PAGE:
He was the great-great-great-great-nephew of Confederate Army General Robert E. Lee, and he felt it was his moral duty to speak out against his ancestor, “an idol of white supremacy, racism and hate.” He said as much when he took the microphone near the end of the 2017 MTV Video Music Awards, when he introduced himself by a familiar-sounding name: Robert Lee IV.

Lee’s speech at the VMAs on Aug. 27 followed the glitz and glam of red carpets and all-star performances by the likes of Lorde and Ed Sheeran. But his appearance quickly caught Internet fame as among the night’s most memorable. As he appeared before the cameras, Lee stood in stark contrast to the sleek, geometric set behind him, dressed simply in a black cleric’s shirt and collar. Soon he would introduce Susan Bro, whose daughter Heather Heyer had been killed 15 days before, after being mowed down by a car as she protested white supremacy in Charlottesville.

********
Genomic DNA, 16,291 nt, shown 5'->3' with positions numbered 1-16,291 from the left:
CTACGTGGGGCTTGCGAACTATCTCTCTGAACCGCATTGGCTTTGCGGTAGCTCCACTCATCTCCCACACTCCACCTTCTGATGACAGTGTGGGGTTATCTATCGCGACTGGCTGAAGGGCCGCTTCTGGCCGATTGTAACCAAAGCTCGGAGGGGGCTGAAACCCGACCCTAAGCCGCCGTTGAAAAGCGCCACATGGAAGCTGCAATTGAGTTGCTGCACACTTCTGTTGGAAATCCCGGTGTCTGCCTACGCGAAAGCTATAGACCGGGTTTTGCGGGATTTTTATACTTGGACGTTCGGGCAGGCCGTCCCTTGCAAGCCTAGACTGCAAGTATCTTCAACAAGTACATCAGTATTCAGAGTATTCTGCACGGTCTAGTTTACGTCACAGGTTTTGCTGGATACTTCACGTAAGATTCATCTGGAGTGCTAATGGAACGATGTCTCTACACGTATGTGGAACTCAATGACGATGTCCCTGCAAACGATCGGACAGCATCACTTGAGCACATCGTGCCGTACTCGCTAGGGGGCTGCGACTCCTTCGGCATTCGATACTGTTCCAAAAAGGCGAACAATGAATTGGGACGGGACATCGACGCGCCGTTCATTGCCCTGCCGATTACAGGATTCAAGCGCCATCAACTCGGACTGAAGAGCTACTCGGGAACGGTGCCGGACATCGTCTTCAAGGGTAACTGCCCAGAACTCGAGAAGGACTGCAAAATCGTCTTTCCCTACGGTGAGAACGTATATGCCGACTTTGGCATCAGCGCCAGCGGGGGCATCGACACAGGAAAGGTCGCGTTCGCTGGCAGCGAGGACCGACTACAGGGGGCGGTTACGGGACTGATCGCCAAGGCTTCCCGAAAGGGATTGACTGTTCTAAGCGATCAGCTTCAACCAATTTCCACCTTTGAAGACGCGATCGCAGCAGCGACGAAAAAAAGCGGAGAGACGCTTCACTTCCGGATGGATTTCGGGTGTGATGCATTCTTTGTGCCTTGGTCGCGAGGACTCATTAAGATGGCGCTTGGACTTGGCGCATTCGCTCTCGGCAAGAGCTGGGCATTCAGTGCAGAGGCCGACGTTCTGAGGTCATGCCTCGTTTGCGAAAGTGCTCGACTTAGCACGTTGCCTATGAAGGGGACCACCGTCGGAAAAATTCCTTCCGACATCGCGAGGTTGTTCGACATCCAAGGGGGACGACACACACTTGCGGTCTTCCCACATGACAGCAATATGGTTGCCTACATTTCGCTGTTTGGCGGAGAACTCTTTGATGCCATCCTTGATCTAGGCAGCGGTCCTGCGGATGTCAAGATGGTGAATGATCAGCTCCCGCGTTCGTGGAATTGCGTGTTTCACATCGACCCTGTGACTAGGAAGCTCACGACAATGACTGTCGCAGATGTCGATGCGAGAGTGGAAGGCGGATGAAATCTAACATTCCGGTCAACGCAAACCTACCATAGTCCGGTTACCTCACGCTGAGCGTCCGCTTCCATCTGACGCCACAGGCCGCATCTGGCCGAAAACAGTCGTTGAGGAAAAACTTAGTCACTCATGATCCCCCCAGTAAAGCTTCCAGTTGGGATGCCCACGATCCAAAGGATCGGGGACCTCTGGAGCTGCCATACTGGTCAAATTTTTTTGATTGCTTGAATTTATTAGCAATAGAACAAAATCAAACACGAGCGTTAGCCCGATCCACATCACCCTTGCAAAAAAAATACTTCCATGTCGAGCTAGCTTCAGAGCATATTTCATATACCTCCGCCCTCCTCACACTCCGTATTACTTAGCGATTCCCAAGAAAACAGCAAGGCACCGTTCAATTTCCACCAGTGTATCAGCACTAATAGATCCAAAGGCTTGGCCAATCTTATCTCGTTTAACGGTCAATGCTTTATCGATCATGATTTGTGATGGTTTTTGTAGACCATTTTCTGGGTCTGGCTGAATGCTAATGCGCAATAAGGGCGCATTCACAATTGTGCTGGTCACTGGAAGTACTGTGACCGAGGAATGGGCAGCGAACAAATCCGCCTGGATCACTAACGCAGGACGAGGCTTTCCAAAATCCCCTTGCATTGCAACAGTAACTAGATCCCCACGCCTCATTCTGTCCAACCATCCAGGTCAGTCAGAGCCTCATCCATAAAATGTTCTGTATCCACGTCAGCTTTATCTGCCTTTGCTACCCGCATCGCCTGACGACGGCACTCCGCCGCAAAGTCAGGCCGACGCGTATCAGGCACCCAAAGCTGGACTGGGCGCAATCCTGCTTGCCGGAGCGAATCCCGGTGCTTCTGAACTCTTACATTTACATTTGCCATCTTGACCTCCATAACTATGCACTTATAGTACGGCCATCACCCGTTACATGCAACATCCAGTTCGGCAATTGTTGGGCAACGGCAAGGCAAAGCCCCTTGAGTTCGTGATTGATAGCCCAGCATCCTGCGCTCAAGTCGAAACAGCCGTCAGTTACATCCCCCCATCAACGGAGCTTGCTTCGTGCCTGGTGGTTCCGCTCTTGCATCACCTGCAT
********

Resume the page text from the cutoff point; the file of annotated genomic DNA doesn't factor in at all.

“My name is Robert Lee IV, I’m a descendant of Robert E. Lee, the Civil War general whose statue was at the center of violence in Charlottesville,” he said. “We have made my ancestor an idol of white supremacy, racism, and hate. As a pastor, it is my moral duty to speak out against racism, America’s original sin.

“Today, I call on all of us with privilege and power to answer God’s call to confront racism and white supremacy head-on.

“We can find inspiration in the Black Lives Matter movement, the women who marched in the Women’s March in January, and, especially, Heather Heyer, who died fighting for her beliefs.”

On Monday, Lee announced he would be leaving his church — Bethany United Church of Christ in Winston-Salem, N.C.  In his statement, published on the website of the Auburn Theological Seminary, Lee wrote that while he did have congregants who supported his freedom of speech, many resented the attention the church received after the VMAs.